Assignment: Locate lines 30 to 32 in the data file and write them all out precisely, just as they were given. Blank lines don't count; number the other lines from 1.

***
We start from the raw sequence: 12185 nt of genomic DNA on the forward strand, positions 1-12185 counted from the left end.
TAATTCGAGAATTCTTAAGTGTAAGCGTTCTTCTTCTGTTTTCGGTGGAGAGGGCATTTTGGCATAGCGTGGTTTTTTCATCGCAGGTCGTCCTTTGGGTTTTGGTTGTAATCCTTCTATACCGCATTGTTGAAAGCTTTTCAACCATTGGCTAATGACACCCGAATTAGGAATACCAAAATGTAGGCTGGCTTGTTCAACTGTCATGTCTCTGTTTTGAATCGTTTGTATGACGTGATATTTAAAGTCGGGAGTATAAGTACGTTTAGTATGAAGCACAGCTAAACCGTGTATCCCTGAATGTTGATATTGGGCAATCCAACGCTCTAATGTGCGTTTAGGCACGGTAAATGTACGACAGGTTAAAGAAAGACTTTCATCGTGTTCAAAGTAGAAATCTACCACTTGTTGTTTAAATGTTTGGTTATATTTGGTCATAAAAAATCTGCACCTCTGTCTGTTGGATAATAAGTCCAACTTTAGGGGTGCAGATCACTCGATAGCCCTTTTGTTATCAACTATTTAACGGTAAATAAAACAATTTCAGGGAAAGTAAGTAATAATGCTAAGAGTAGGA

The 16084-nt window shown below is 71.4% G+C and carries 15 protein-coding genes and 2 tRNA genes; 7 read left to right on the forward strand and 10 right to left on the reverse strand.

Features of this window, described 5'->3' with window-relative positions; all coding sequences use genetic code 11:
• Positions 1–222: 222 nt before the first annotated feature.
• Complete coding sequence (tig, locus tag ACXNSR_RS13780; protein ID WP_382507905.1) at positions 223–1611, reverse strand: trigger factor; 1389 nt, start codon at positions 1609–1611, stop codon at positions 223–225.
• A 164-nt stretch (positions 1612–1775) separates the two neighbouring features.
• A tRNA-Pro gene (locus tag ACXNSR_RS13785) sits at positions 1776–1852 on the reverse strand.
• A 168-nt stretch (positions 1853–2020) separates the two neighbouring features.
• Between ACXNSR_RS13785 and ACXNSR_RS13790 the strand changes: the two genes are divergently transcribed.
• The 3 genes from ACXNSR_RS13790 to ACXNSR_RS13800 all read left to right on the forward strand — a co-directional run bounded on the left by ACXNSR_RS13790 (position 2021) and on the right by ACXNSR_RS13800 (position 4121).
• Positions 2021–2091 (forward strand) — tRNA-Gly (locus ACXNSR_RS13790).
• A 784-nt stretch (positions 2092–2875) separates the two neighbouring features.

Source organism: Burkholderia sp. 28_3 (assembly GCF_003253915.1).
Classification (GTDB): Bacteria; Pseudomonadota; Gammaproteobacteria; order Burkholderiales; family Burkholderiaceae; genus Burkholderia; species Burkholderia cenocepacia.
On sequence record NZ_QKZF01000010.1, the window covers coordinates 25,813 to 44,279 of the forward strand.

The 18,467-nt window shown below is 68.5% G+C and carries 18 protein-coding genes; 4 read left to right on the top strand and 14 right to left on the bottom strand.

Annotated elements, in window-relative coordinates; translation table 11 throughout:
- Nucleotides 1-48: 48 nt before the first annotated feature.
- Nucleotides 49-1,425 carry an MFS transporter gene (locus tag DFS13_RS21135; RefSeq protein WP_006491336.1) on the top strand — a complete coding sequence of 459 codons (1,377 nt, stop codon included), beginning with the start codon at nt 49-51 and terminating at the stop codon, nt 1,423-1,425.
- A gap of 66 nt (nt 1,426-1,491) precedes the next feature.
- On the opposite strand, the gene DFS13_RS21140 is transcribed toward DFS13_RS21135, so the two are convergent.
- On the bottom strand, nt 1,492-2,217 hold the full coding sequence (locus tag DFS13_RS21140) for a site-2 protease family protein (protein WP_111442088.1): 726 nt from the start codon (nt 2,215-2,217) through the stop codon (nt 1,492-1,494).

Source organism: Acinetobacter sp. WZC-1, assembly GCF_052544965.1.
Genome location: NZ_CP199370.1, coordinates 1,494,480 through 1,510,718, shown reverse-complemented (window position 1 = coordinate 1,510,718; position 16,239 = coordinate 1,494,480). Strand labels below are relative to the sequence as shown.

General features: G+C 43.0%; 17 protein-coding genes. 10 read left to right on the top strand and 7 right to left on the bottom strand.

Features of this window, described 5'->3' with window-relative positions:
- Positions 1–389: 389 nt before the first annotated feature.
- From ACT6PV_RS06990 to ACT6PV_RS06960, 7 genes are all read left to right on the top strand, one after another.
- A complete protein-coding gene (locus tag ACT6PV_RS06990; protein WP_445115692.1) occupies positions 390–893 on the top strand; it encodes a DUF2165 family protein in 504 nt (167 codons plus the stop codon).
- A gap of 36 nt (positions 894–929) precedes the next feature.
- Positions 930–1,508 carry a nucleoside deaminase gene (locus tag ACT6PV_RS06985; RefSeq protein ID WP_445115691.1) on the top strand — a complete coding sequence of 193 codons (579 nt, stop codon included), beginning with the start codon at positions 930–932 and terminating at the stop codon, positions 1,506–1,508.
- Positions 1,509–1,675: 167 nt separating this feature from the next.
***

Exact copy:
- A complete protein-coding gene (locus tag ACT6PV_RS06990; protein WP_445115692.1) occupies positions 390–893 on the top strand; it encodes a DUF2165 family protein in 504 nt (167 codons plus the stop codon).
- A gap of 36 nt (positions 894–929) precedes the next feature.
- Positions 930–1,508 carry a nucleoside deaminase gene (locus tag ACT6PV_RS06985; RefSeq protein ID WP_445115691.1) on the top strand — a complete coding sequence of 193 codons (579 nt, stop codon included), beginning with the start codon at positions 930–932 and terminating at the stop codon, positions 1,506–1,508.